Christianity has provided us with a group mind and culture that says we are weak and lacking.  Advertising agencies have already picked up on this and used it to sell us products to make us feel better.  Many people start waking up, and reach to Pagan Gods and Goddesses, (the very ones we think tell us to ‘get over it’) in order to get out of that mindset, and that is fantastic.  But are we allowing our personal beliefs to also make us feel better, or make us worse in other places?

At the very least, consider that the Gods and Goddesses that you are willing to fight for, the Divinity that you know will fight by your side, is also a Divinity that would be willing to tend to the wounds that you received from the fight you fought together.  That isn’t an unreasonable request, and one that could easily happen on the battlefields of old.

And if you are willing to go that far, also consider that sometimes the wounds that you receive may put you out of the fight for a while, and perhaps your God or Goddess understands that better than you realize.  Recognize too that if you could no longer fight, the Gods and Goddesses were compassionate enough to give you a place to go after you passed this plane of existence.

In my own personal journeys with Odin and Loki, I’ve come to realize that they are accepting of me when I am at my best, but they also are accepting of me when I am at my weakest.  Loki especially encourages me to look at my areas of weakness and learn to make them strong, and he has shown me that brute strength is not enough to do that.  In order to become stronger, you also have to have compassion, you have to have the courage to allow yourself to be weak, and perhaps even show that weakness to others in order to allow them to help you find your strength.  Compassion allows us to accept who it is we are without the glamour or lies that we tell ourselves.  Compassion allows us to look at the wounds we have received in battle and honestly evaluate them to understand how we need to heal.  And compassion is what we need to recognize the true amount of time we need to do that.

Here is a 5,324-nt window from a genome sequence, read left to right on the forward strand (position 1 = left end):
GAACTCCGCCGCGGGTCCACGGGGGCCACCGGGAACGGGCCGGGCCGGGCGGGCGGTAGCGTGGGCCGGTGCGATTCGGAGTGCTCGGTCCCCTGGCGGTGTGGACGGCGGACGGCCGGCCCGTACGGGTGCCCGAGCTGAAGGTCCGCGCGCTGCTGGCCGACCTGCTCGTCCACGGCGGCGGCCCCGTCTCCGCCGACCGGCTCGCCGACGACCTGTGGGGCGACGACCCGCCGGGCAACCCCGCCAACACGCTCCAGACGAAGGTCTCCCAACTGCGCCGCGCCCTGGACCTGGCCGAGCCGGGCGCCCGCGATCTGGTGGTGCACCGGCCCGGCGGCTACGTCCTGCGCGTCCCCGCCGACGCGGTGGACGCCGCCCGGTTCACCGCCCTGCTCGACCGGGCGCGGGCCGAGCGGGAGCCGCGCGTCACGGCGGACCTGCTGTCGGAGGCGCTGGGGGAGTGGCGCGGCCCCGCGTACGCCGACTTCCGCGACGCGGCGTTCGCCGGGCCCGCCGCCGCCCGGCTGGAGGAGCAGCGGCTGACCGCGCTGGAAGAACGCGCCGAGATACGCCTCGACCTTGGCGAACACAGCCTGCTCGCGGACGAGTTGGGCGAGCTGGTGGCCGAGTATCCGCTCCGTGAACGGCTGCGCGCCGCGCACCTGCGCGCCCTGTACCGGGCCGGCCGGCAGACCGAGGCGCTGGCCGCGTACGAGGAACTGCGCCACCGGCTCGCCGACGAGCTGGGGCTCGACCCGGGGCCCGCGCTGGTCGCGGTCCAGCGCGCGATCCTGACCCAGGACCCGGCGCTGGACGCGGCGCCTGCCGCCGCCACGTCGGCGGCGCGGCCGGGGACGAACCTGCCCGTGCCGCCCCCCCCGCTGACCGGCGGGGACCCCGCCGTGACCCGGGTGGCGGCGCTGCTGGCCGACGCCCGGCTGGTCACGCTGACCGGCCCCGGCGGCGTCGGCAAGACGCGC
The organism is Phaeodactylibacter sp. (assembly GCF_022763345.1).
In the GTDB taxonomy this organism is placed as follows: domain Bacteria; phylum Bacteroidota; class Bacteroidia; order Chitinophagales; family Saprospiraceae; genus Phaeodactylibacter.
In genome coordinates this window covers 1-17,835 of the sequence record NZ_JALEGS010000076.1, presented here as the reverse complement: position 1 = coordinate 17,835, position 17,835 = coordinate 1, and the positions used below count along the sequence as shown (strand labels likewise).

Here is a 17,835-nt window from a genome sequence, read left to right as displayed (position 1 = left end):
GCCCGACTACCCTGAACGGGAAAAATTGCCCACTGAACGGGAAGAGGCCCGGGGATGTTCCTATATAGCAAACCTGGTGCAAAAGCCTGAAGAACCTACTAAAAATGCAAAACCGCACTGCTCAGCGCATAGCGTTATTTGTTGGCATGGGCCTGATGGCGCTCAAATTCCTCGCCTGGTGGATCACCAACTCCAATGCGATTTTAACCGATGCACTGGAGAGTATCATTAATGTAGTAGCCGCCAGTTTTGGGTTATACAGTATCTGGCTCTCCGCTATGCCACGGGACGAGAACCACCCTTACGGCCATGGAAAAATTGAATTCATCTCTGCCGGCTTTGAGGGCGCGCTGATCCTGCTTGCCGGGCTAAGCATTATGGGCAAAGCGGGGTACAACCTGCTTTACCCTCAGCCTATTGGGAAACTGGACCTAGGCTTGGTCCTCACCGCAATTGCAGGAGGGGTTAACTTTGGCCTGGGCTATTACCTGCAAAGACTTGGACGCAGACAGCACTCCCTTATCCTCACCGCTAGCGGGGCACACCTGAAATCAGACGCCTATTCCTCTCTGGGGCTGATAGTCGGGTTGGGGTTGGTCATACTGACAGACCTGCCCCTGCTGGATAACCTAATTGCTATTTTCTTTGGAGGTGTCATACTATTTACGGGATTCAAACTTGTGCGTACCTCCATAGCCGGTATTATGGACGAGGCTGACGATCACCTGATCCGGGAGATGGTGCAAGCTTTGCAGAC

If we can expect our Gods and Goddesses to accept our feats of strength as appropriate offerings, why not also allow our feats of courage and compassion to be offerings to them as well?  Especially in today’s world, it’s going to take a significantly larger amount of effort to show compassion than to follow the status quo.  In those times when compassion is most needed, wouldn’t it be a better offering to show that compassion since it does take so much more effort?

And if you were one of the millions in this world who has emotional, physical and spiritual wounds, don’t you think your Gods would want you to heal as well as you can from those wounds?  And in order to heal fully, don’t you think that you have to have compassion for yourself?  So why wouldn’t a God or Goddess not have compassion for you?  Wouldn’t they be proud of you, because they know you realize that fighting isn’t something that is going to allow you to heal properly?